Hiatal Hernia

What Is a Hiatal Hernia?

When an organ pokes out past the muscle wall that is supposed to hold the organ in place, you have a hernia. A hiatal hernia occurs when the upper part of the stomach pushes through an opening in the diaphragm, the muscle that separates the abdomen from the chest. This opening is called the esophageal hiatus. After you swallow food, it travels between your mouth and stomach through a muscular tube called the esophagus. The esophagus passes through the hiatus to enter the abdominal cavity. At the bottom of the esophagus is a muscle called the lower esophageal sphincter, which acts as a valve. The hiatus itself acts like a second valve. Normally the hiatus and the lower esophageal sphincter line up with each other to keep stomach contents from backing up into the esophagus (a condition called reflux). But the hiatus can stretch because of muscle weakness or too much abdominal pressure. When this occurs, the stomach can slip through the hiatus, causing a hiatal hernia.

 

A hiatal hernia can be caused by:

 

  • obesity
  • pregnancy
  • tight clothing
  • sudden physical exertion, such as weight lifting
  • straining, coughing
  • abdominal injury
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    Although most hiatal hernias cause no symptoms, some people experience heartburn. Heartburn is caused by gastric reflux, in which the acid from the stomach refluxes up into the esophagus, causing an irritating and burning sensation. People with reflux symptoms have gastroesophageal reflux disease (GERD) and may need drug therapy. In certain people, reflux damages the lining of the esophagus, resulting in erosions. In extreme cases, the normal lining is replaced by abnormal cells, a condition called Barrett's esophagus. You should not worry about having a hiatal hernia. Many people over the age of 50 have such a hernia, and it does not need treatment unless heartburn or GERD is present and causes significant discomfort, or unless the hernia is in danger of becoming twisted and cutting off the stomach's blood supply. Treatment may also be considered if you have complications such as severe GERD or esophagitis, which is an inflammation of the esophagus. In such cases, the doctor may recommend surgery to repair the hiatal hernia.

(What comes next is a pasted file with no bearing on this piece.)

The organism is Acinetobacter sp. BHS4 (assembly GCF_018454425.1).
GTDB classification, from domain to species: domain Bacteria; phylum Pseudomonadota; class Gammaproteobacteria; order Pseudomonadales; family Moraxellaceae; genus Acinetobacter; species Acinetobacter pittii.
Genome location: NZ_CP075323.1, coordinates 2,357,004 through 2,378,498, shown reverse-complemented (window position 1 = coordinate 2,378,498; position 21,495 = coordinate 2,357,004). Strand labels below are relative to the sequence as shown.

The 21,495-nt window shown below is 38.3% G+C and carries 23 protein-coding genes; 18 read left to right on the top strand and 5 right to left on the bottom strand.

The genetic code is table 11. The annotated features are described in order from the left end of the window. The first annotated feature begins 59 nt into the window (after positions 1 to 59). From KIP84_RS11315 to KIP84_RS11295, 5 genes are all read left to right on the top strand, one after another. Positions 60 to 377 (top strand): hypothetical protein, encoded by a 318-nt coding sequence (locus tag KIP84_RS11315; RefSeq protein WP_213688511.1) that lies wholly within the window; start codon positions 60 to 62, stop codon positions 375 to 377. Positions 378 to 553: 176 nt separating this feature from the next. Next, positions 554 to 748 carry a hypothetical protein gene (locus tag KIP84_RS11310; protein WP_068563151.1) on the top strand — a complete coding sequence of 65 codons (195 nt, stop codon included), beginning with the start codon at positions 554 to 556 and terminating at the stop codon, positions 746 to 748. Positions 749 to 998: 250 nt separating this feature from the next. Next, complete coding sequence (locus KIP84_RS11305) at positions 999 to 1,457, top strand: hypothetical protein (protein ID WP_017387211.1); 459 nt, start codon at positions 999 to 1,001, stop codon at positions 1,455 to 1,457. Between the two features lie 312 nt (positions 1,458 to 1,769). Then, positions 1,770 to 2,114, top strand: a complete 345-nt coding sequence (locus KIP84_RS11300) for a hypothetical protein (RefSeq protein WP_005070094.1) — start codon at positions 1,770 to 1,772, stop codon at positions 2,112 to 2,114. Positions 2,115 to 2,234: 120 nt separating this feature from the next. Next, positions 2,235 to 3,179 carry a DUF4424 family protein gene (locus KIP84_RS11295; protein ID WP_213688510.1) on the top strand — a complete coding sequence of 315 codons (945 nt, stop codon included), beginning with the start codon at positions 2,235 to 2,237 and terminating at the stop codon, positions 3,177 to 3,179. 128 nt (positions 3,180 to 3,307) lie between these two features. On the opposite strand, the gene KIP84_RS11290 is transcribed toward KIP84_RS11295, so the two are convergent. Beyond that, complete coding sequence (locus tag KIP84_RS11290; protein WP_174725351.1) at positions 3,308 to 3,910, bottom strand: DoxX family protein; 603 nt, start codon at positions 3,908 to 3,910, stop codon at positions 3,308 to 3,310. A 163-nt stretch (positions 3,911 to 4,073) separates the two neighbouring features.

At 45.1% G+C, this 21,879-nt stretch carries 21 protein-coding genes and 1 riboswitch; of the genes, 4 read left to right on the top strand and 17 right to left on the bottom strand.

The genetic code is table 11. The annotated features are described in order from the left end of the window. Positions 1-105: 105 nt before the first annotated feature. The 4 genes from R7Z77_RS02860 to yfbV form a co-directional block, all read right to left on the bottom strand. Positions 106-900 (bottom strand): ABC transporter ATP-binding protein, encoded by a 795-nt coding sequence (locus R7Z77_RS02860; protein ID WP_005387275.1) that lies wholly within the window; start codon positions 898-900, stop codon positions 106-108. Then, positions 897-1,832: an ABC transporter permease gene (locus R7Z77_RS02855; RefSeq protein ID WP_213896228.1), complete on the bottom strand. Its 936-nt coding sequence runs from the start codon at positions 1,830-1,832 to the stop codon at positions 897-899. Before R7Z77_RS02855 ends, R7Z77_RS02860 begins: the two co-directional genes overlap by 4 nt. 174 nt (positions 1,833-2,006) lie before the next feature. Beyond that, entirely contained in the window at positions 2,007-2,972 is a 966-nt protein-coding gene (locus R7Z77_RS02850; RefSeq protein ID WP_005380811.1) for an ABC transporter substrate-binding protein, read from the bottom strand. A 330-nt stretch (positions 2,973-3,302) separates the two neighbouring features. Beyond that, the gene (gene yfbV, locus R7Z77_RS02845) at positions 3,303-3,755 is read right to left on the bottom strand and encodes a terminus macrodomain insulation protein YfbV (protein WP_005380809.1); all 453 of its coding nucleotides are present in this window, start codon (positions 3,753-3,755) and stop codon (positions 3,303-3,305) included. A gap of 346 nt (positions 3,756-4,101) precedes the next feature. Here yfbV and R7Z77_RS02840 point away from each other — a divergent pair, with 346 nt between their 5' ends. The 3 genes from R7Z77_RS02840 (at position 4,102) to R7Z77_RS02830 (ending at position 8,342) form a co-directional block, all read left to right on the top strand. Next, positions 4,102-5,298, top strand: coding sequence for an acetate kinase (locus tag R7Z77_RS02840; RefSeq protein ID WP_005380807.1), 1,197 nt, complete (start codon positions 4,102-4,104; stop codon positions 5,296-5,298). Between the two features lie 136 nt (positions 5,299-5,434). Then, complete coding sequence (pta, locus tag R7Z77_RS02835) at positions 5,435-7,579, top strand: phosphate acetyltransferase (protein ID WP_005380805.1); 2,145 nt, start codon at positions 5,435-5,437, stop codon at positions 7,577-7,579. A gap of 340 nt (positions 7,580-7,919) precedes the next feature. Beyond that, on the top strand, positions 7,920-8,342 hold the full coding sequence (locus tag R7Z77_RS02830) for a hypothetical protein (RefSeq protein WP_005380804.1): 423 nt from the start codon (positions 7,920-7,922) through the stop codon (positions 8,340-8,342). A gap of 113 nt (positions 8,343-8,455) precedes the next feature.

If a hiatal hernia is causing symptoms, the following tips may help:

     

    Costochondritis - which is inflammation of the cartilage of your rib cage, particularly the cartilage that joins your ribs to your breast bone or sternum. This pain may occur suddenly and be intense, which may cause some people to assume that it is a heart attack. However, with costochondritis it hurts when you push in your sternum or the ribs near the sternum. Heart attack pain is usually more wide spread and the chest wall usually is not tender. This is treated with rest, heat, and nonsteroidal anti-inflammatory drugs such as ibuprofen.

     

    Miscellaneous Causes

     

  • Eat smaller, more frequent meals.
  • Avoid foods and drinks that may cause symptoms.
  • Avoid lying down for 3 hours after eating.
  • Raise the head of your bed 4 to 8 inches.
  • Avoid wearing tight clothing around your waist.
  • Take acid-reducing medications.
  • Lose weight
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